Distance and motion had other functions as well. Above all, distance lent prestige—especially to such apparently glittering centers of new intellectual life as Louvain in the early sixteenth century, Leiden and Prague a century later, and Amsterdam and London later still—not to mention Paris and Rome, the eternal beacons of erudition and antiquity. By contacting a dominant figure in one of these glittering galaxies of talent and receiving a testimonial of warm approval, one could win credit in one’s own local, competitive environment. That is why, as Mario Biagioli has recently taught us, Galileo set such store by Johannes Kepler’s approval of the findings that he announced in the Sidereal Messenger. The mathematician beleaguered by local critics and competitors in northern and central Italy was bathed in a glowing nimbus of support by the detailed letter sent by the Imperial Mathematician from far-off Prague.
The stars that glittered most brightly across distance were usually cities. The Republicans often had to spend time and provide services at courts. But they liked cities that enjoyed a certain measure of autonomy, and whose governors did not share the general belief that torture and execution were the appropriate tools for reducing religious and intellectual dissidents to order and submission. The citizens of the Republic also needed to perch near certain urban institutions: libraries, for example, and the printing presses that gave men and women of letters their only power, that of publicity. Their favored places, the capitals of their imagined state, included Strasbourg, a border town, cosmopolitan and tolerant; Leiden and Amsterdam, the Dutch trading centers, in which Catholics and Calvinists, Anabaptists and Jews rubbed elbows in mutual tolerance—and all of them joined to reject what they called “the Genevan Inquisition,” when doctrinaire preachers tried to carry out an ideological cleansing; and, of course, Basel, where Erasmus and other irenic souls found a spiritual home—a city ever hospitable to refugees from oppression in their native countries. London and Berlin also figured on the imaginary maps of the Republic, since both cities harbored many of the refugee French Protestants who made up a major share of the republic’s population.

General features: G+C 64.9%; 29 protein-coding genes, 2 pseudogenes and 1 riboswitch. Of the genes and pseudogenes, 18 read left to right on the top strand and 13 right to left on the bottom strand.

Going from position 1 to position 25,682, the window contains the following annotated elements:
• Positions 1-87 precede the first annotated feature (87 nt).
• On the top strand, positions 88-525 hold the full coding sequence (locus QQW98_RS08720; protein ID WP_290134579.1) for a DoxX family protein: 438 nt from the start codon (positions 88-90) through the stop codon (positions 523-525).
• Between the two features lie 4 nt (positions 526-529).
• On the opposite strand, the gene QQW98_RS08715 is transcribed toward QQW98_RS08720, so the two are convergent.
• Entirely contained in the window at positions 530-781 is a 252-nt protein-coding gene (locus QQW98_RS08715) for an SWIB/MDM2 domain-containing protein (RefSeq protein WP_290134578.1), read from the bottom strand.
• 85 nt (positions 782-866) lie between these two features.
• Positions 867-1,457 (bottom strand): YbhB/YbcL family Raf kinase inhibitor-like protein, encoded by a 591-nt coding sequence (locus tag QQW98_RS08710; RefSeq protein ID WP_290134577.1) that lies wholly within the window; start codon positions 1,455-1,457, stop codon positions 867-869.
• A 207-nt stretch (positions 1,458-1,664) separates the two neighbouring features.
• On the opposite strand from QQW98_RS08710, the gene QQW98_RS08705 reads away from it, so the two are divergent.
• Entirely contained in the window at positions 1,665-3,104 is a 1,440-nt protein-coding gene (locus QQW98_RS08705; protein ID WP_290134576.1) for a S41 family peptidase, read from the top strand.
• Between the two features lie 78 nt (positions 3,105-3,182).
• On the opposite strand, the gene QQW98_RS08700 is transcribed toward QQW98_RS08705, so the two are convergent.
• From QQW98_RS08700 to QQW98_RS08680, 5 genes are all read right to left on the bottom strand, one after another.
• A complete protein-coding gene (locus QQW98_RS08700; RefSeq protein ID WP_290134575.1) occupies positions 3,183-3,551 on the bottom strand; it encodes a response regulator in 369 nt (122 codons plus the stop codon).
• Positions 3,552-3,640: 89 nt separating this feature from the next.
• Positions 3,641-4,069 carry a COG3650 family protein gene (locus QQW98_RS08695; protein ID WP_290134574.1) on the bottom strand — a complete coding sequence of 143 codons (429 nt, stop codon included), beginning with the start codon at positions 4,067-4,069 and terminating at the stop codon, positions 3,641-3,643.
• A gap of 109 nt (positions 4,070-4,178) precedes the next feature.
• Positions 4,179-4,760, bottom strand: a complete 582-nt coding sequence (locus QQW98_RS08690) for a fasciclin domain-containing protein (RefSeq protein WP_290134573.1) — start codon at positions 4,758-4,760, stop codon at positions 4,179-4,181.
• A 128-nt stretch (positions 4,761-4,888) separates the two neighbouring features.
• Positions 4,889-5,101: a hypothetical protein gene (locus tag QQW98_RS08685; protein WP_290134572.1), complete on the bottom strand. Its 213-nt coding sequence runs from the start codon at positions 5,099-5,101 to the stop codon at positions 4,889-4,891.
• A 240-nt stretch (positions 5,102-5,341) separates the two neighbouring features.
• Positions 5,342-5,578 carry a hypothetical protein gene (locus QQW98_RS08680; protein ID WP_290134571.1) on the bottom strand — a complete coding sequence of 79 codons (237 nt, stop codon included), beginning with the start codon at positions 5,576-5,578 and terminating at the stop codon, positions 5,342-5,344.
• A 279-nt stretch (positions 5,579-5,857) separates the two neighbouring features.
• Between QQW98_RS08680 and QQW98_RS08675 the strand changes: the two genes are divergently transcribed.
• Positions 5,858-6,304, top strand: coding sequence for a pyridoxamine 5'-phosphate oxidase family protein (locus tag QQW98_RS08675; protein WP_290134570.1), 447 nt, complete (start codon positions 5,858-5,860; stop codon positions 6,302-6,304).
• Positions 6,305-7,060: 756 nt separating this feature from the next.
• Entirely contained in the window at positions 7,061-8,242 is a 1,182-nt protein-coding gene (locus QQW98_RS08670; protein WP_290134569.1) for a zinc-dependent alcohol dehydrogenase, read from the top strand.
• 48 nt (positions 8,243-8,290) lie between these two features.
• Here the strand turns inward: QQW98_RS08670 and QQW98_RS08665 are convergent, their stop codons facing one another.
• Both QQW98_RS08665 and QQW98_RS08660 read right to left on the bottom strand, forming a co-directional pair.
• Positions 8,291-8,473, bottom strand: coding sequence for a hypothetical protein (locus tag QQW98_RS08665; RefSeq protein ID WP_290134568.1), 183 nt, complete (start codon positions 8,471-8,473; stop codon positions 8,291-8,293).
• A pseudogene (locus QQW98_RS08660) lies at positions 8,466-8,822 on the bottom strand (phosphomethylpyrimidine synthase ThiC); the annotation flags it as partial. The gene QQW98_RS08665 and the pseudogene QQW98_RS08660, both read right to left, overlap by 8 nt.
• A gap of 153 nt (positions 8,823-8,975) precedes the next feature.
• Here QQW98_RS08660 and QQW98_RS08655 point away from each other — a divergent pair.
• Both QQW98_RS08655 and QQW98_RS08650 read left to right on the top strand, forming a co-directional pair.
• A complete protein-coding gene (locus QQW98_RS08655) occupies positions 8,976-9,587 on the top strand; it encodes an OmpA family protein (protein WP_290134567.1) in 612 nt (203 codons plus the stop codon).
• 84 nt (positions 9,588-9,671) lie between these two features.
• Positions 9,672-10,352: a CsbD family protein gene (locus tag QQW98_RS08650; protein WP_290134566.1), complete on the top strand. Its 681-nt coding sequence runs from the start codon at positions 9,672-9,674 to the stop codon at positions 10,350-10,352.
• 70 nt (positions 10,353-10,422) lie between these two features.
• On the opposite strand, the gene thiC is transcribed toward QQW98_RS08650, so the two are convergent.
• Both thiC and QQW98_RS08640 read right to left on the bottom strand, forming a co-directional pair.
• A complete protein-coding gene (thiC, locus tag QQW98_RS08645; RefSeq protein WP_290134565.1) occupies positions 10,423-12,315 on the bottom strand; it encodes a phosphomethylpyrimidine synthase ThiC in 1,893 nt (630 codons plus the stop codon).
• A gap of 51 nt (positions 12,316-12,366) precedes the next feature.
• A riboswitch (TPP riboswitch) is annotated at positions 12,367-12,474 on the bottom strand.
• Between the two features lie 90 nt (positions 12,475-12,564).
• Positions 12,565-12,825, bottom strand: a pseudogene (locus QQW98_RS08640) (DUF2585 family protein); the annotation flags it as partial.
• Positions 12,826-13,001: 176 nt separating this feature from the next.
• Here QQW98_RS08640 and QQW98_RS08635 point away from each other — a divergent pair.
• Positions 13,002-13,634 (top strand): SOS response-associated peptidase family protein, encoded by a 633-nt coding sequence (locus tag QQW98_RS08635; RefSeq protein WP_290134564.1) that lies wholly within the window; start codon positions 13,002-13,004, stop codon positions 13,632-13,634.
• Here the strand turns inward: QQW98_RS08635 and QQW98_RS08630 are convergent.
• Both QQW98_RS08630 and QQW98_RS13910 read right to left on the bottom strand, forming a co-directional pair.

Cities, after all, offered unique intellectual resources. In such forcing-houses of talent and research as the Lime Street community in Elizabethan London, reconstructed with great skill by Deborah Harkness in The Jewel House, clusters of artisans and apothecaries, Paracelsians and natural historians made their shops and gardens into a vast collective laboratory—something like an embodiment of Bacon’s supposedly Utopian New Atlantis, in which intellectual workers of very different kinds coordinated their efforts to force nature to reveal her secrets. Yet this local world had foreign as well as British inhabitants and was closely connected, by contacts made in travel and correspondence networks that passed through the Low Countries to the rest of Europe, with a vast range of impressive foreign contacts, who appreciated its lively, fertile culture. The active, engaged, and sometimes quarrelsome form of collaboration between artisans and scholars that Harkness has turned up in London had become a standard feature of cultural life in Renaissance Italy, and would characterize the Republic throughout its history.
Cities also were the habitats of most of the learned women—beneficiaries, as Sarah Ross and April Shelford have taught us, of surprisingly ardent support from the Latin-speaking patriarchy—who created such salons as that of the Dames des Roches in Poitiers, and who, in the later seventeenth and eighteenth centuries, entered such once male preserves as the realm of classical philology. Yet country houses, with their alluring Mannerist gardens, also offered islands of civility, many of them superbly stocked with books and antiquities, and historians of the Republic of Letters in the German and Austrian lands have emphasized the role of these aristocratic enclaves.
Wherever they found jobs or refuge, the Republicans continued to respond to changes in the world outside the scholarly enclaves. Gradually they ditched backward-looking Latin for the up-to-date language of civilization, French, and took their campaigns against persecution and oppression to a wider public, even as the wars of Louis XIV turned much of northern Europe into a wasteland, and systematic oppression and abuse almost destroyed France’s own Protestant communities.